Patterns of disintegration and reintegration occur as we try to accommodate new situations in our cities and organise ourselves more effectively to function better (Mulder, pg.63). Focusing on information systems, we begin to look at networks and how their connectivity illustrate better models to promote collaboration and innovation. Mulder indicates autonomous and individual nodes (as part of a wider network) weakens the overall strength of a whole system due to the lack of lateral links, whereas interdependency and diverse connections can integrate other area nodes and become more stable. But stability tends to develop a hierarchical structure according to specialisations. These specialisations are subsequently compartmentalised in the layers of the structure limiting the transferal of information down towards the larger mass, and concentrating power to the upper tiers.

Heterarchial networks on the other hand, have a more flexible structure with connections that are more equally distributed and therefore share information that can amend their configuration to “adjust to new needs”. In order to generate innovation, collaboration plays into a heterarchic structure by its use of dialogue and the passing of information across multiple levels of stakeholder activity to change, adapt and create new solutions in design and artistic development. The proximity of the nodes imply that the information is passed relatively quickly across industry, academia and citizens.

How does this apply though when it comes to producing something creative? The hierarchy vs heterarchy comparison is illustrated in Stowe Boyd’s web post on What Makes the Most Creative Teams. Creativity in business “has to be a distributed characteristic: a sort of emergent property” Boyd states. He refers to a study by Brian Uzzi, a sociologist at Northwestern University on all the Broadway musicals between 1945 and 1989. The study recorded the connections between all the actors, playwrights and producers over this period and found a methodology to quantify the density of these connections – a Q coefficient. The higher the Q, the more the team had known and worked with each other from previous productions.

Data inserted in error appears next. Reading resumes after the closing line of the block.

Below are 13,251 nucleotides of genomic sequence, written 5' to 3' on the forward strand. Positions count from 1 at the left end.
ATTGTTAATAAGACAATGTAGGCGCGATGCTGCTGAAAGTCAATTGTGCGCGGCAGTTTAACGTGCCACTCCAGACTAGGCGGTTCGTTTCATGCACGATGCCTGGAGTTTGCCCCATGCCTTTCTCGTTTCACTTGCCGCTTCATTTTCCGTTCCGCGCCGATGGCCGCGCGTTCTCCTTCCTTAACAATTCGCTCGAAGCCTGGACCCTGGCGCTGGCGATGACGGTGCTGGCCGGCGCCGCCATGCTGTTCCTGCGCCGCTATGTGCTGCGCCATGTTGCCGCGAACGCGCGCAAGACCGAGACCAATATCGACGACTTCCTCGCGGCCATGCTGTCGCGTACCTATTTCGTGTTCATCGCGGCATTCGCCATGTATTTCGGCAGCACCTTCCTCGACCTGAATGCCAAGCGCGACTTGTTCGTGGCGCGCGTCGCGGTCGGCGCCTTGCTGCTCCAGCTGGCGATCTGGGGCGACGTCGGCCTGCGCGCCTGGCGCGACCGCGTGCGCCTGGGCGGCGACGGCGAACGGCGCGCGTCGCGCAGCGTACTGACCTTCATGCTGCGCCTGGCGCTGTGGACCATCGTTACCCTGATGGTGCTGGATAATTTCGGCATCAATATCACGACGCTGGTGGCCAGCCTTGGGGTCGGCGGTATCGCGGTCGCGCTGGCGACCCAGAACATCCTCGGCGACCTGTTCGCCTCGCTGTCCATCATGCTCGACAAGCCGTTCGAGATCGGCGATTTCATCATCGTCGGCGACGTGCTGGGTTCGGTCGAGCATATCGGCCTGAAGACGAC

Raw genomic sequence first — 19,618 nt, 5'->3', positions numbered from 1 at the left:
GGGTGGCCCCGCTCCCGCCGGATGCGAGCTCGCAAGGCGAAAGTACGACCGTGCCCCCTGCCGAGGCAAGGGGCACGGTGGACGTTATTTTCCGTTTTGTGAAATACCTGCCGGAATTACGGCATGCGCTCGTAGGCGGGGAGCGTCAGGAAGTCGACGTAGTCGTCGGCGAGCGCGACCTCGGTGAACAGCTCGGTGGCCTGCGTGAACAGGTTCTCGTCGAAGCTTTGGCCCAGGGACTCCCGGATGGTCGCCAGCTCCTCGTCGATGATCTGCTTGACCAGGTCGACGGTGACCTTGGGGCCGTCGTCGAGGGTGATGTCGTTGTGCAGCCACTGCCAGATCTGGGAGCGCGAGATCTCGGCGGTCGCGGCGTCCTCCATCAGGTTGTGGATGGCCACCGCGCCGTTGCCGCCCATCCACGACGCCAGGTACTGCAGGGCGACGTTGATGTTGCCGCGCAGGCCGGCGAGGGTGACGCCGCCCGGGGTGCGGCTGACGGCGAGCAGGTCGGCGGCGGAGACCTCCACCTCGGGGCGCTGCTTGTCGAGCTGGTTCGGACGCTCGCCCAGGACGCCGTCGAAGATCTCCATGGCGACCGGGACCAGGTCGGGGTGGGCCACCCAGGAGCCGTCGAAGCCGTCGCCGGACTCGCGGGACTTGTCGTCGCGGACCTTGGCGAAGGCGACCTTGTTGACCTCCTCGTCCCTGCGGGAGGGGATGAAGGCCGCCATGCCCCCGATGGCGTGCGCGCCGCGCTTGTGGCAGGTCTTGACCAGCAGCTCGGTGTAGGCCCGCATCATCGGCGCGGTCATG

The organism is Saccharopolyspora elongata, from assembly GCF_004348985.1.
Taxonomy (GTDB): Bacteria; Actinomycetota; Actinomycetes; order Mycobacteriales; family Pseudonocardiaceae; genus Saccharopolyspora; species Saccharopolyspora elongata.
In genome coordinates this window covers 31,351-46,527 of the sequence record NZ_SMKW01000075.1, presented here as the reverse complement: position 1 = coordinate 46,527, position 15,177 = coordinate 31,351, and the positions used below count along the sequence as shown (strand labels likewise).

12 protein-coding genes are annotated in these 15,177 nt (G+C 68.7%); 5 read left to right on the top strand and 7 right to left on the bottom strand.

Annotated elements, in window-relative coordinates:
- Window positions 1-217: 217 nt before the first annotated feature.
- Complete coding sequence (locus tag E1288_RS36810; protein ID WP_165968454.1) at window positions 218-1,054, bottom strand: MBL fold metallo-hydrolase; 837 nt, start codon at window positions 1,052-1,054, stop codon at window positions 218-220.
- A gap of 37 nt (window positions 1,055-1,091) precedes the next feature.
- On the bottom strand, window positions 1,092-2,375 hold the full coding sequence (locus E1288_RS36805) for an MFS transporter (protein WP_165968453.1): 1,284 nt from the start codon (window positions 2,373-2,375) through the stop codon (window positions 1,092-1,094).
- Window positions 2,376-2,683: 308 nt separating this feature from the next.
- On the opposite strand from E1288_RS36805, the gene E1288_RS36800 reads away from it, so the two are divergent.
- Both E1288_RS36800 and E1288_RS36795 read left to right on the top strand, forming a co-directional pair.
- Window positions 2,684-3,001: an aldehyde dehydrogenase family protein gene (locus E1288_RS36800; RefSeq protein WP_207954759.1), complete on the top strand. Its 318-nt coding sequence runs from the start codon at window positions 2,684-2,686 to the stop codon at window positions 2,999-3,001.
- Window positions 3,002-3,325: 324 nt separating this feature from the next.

What the study found a correlation between the critical and popular success of a musical and a Q coefficient that was too high or too low. In other words, working together with a new team or working with the same team for too many productions meant that the quality of the product was not matched to those with a well balanced team where the members had worked previously but still had some new input form others.

A useful point the study makes is how success (musicals in this case) is a result of a better balance between cliques and collectives, the links are cross-overs and collaborations from one to another “so creative ideas will spread rapidly and broadly”.

And so it is here where our research needs to go now. Making a case to illustrate how a national centre for the production of art & design can be flexible enough to generate stronger links between different tiered levels from those already established – in addition to creating new ones. It continues…


Mulder, B (1999) The Creative City of Redesigning Society; chapter in eds. Verwijnen, J & Lehtovouri, P (1999) Creative Cities, University of Art & Design Helsinki

Creative Clusters and Innovation report, Nesta (2010) [last accessed 29 March 2015]

Boyd, S What Makes the Most Creative Teams available from [last accessed 29 March 2015]

Endnote – since posting this blog (all of 7 hours ago!) I have been referred to this report that attempts to highlight the growth of an advanced manufacturing cluster in Sheffield by following the organisational principles of a high-tech innovation district model. Apparently, the Sheffield case study has worked with some success, so I shall investigate further and assume this will feature in my next blog post.